closely resembles the obliquely outwards from the caudal portion lighter in colour ; the middle portion membered, reached wild horse. Further, of the dorsal band; the hair of the middle is also lighter in colour and more length of 45 cm., and it resembles the wild part of the tail, darker and stronger than plentiful than in the wild mare, while hung to one side of the horse in having a very

ebat of the root, lies nearly parallel with the hair growing from the end of

the dock and reacbes to the level of the the dock in the Tarpan very closely neck. In the dun Shet- short flank feather, hocks; the hair of the tip, black, coarse agrees in colour and amount with land dam, the mane lies but differs in having and scanty, but long enough to reach the the terminal portion of the tail in close to the right side the face whorl situated ground, emerges from within the hair Prejvalsky's hörse. of the neck, but never above the level of the

forming the middle part of the tail

Like the hair of the mane, the light exceeds a length of

eyes, as in the Celtic bair at the root of the tail is shed 35 cm.

In the Scottish Tarpan the mane, from 15 cm. pony; in Prejvalsky's annually. to 27.5 cm. in length, is either nearly upright, or, horse,

in the as already mentioned, arches outwards well clear of the kyang, this whorl lies well below the level of the neck (Fig. 1), whereas in a Fetlar (Shetland-Arab) pony orbits. of the same age the mane reaches a length of 45 cm. In the Shetland mare the dorsal band is nearly as narrow and clings to the side of the neck. The tail of the as in the Celtic pony; the right hind chestnut measures new Tarpan (Fig. 2) is even more remarkable than the 1.5 cm. by 0-4 cm., while the left is only 0.5 cm. in mane. The dock, which is 27.5 cm. in length, is furnished diameter; the front ergots are absent, and the hind ergots with three kinds of hair. The basal portion for 6.5 cm.

are very sinall. In all these points the Shetland mare carries fine hair nearly circular in section, which, except approaches the Celtic type. In the Scottish Tarpan the in the part continuous with the dorsal band, is almost front ergots are small, the hind normal; the front chestcolourless; the middle portion of the dock—about 13.75 cm. nuts are oval as in the wild horse, but decidedly smaller, -carries thicker hair, slightly oval in section, with a while the hind chestnuts are only one-fifth the length of thick cortex containing in some cases a considerable amount those in the wild horse. Finally, in the head, ears, form of pigment; from the terminal part of the dock-about of the limbs and hoofs, the Tarpan-like Shetland-Welsh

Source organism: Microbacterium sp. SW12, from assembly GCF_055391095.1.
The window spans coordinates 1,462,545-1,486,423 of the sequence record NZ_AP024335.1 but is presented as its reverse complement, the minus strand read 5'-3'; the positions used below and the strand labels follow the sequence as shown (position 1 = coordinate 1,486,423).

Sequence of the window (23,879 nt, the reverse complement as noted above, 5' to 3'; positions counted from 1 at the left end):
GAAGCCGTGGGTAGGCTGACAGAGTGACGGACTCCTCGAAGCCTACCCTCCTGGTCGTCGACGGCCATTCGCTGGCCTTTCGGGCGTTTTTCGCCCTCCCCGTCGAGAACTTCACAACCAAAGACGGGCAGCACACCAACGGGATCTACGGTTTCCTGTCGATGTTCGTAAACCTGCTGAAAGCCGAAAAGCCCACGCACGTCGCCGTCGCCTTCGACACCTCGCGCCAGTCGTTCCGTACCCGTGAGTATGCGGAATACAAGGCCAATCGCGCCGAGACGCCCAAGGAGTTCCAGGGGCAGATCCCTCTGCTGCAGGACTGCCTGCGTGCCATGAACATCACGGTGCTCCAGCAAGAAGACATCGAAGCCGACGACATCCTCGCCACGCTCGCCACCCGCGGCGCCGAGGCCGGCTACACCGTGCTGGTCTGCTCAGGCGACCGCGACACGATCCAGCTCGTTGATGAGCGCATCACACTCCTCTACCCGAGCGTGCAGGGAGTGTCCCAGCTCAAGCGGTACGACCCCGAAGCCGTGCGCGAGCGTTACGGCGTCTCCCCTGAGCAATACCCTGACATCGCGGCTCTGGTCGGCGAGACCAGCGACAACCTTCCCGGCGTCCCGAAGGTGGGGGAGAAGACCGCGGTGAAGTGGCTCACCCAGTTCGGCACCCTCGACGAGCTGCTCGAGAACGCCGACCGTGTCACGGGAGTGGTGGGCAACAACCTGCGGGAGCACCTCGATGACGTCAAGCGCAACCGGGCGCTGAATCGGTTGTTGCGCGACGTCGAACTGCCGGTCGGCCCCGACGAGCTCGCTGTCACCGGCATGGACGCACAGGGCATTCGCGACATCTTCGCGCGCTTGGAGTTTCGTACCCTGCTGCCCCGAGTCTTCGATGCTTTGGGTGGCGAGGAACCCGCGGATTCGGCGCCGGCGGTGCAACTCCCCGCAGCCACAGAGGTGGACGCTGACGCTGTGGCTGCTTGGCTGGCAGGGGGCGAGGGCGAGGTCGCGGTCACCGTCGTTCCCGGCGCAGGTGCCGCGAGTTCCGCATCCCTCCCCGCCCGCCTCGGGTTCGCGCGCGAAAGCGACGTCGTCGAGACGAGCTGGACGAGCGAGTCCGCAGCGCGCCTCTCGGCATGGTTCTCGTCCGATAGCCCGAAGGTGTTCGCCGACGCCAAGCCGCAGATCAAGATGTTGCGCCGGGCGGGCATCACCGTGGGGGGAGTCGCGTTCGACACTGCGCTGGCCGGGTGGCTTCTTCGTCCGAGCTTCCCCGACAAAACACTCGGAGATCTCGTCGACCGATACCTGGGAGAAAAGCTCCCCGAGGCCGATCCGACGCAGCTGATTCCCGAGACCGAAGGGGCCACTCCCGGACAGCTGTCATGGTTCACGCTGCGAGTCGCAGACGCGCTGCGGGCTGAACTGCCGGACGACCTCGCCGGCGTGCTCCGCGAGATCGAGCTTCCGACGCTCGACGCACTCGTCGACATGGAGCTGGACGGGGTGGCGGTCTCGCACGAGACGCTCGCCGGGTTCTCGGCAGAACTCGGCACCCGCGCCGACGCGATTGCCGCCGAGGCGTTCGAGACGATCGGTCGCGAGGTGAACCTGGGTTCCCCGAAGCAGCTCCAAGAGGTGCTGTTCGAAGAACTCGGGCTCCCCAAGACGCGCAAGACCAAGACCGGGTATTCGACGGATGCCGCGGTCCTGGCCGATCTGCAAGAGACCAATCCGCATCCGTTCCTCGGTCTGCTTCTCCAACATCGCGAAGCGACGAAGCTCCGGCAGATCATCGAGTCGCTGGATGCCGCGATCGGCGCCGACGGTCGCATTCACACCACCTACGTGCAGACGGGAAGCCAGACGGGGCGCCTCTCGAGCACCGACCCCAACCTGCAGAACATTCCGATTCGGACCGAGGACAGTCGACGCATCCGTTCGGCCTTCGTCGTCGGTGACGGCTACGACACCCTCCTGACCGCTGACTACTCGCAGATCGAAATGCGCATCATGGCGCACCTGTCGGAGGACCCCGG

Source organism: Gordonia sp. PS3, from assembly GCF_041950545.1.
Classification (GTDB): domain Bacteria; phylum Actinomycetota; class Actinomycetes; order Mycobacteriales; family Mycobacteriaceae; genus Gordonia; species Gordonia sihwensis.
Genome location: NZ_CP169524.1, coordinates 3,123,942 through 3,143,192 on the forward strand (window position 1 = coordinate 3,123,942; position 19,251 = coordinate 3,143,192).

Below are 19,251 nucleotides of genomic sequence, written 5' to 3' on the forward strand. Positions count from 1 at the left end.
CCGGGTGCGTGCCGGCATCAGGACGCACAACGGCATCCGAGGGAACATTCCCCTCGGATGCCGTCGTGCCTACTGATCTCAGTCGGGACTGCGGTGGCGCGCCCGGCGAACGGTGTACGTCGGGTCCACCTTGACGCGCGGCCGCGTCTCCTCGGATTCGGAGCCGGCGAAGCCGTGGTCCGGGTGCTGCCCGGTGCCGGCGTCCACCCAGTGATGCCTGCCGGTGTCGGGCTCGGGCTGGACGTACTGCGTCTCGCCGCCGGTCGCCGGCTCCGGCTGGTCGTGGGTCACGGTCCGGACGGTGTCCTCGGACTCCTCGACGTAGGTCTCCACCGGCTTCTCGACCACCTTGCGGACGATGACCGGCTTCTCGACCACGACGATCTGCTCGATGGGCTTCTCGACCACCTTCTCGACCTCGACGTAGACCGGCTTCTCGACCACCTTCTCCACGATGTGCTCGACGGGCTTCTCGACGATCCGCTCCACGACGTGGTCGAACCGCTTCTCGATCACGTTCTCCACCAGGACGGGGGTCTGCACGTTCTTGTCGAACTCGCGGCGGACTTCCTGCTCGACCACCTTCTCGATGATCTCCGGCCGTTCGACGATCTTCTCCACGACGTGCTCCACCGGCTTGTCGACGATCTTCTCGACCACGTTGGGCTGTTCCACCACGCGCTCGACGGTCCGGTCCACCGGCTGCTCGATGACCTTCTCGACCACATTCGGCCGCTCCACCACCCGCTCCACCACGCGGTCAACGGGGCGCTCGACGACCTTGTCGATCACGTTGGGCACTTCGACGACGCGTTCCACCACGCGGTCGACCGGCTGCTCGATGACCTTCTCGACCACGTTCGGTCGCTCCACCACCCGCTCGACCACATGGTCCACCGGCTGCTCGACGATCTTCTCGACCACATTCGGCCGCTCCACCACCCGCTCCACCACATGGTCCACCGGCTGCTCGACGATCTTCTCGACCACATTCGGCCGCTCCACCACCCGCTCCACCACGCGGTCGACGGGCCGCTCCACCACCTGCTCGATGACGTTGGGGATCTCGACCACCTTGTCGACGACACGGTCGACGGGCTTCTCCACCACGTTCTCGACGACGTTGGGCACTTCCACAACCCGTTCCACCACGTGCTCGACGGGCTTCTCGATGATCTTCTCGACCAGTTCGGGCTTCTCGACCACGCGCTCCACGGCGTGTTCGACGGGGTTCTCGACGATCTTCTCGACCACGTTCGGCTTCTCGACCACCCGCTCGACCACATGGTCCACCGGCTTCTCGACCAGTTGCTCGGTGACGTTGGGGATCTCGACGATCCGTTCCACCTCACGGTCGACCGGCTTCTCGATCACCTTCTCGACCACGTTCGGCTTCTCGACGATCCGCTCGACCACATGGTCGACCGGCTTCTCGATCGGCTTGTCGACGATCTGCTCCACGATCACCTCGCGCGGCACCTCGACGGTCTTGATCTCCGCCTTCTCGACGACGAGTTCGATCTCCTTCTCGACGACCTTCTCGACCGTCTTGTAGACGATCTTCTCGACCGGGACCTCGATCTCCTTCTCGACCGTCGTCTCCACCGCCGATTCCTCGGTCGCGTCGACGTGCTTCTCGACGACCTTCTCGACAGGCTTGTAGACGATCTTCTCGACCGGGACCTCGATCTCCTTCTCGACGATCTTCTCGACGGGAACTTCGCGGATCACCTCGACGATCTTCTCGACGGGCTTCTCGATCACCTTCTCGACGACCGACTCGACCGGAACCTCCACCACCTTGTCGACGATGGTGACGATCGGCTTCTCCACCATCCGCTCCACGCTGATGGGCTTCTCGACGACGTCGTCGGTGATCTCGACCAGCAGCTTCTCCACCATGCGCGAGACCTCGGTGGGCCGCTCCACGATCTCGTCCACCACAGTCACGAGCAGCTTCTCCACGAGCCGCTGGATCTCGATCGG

cross is as nearly as possible intermediate between a wild liquid satellite is the problem of Roche. It is true that horse and a Celtic pony. Of the skeleton it is, of course, he virtually considered the larger body or planet to be a impossible to speak, but, judging by the shortness of the rigid sphere, but in this abstract the distinction introtrunk, the form of the head, and the conformation of the duced by the fact that I treat the planet as ellipsoidal limbs, the probability is that there are only five lumbar may be passed over. It appears that, as we cause the two vertebra, as in the Moscow and St. Petersburg skeletons,

to approach one another, the partial stability of and that the skull and limb bones resemble those of a Roche's satellite first ceases to exist through the deformFoung Prejvalsky horse. After very full consideration, ation of its shape, and certain considerations are adduced Salensky some years ago came to the conclusion that the which show that the most interesting field of research is Tarpan is a type specialised more to the side of E. caballus comprised in the cases where the satellite ranges from than to E prejvalskii.

infinite smallness relatively to the planet to equality thereto. When all the facts now available are taken into con- The limiting partial stability of a liquid satellite is detersideration, there seems no escape from the conclusion that mined by considering the angular momentum of the system, the larpan, once common in the east of Europe, cannot exclusive of the rotational momentum of the planet. This be considered as a true wild species.

corresponds to the exclusion of the tidal friction of the Further, it may be assumed that the Tarpan herds were tides raised in the planet. For any such given angular derivert from at least three primitive stocks, viz. :- momentum there are two solutions, if there is any. When (n) from a variety or species identical with or closely these two solutions coalesce for minimum angular momenrelated to the wild horse (E. prejvalskii) still surviving in tum, we have found a figure of bifurcation ; for any other Central Asia; (2) from a variety having the characteristics larger angular momentum one of the solutions belongs to of the Celtic pony--E. c. celticus; and (3) from a variety an unstable series and the other to a stable series of resembling the forest horse-E. c. typicus. It is only by figures. Thus, by determining the figure of minimum assuming the multiplex origin of Tarpans that it is possible partial angular momentum, we find the figure of limiting to account for some of them having a heavy head, long partial stability. eff, & nearly upright mane, a mule-like tail, and five The only solution for which Roche gave a numerical lumbar vertebra, thus suggesting E. prejvalskii; for result was that in which the satellite is infinitesimal reothers, wanting the hind chestnuts and possessing a skull latively to the planet. He found that the nearest possible like that of certain Scottish ponies, thus suggesting E. c.